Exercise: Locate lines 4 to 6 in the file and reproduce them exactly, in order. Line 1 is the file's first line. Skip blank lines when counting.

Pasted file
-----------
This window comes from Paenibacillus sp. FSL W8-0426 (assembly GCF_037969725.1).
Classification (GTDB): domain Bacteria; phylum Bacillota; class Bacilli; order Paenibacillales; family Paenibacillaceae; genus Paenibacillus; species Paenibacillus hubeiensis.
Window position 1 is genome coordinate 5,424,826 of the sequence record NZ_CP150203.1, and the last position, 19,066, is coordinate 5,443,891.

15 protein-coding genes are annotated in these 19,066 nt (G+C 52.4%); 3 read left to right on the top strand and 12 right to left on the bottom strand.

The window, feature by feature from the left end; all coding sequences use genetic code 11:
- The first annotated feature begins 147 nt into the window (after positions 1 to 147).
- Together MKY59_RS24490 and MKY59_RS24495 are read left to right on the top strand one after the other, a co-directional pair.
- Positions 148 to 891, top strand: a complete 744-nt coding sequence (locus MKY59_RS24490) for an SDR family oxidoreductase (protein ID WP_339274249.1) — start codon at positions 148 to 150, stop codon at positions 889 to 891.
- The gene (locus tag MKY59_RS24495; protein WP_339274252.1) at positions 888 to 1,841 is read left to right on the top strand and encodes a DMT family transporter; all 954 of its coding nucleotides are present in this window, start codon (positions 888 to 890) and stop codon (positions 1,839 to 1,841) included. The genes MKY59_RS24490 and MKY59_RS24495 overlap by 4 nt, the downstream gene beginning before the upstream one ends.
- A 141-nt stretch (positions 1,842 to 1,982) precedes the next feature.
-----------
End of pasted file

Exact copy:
15 protein-coding genes are annotated in these 19,066 nt (G+C 52.4%); 3 read left to right on the top strand and 12 right to left on the bottom strand.

The window, feature by feature from the left end; all coding sequences use genetic code 11:
- The first annotated feature begins 147 nt into the window (after positions 1 to 147).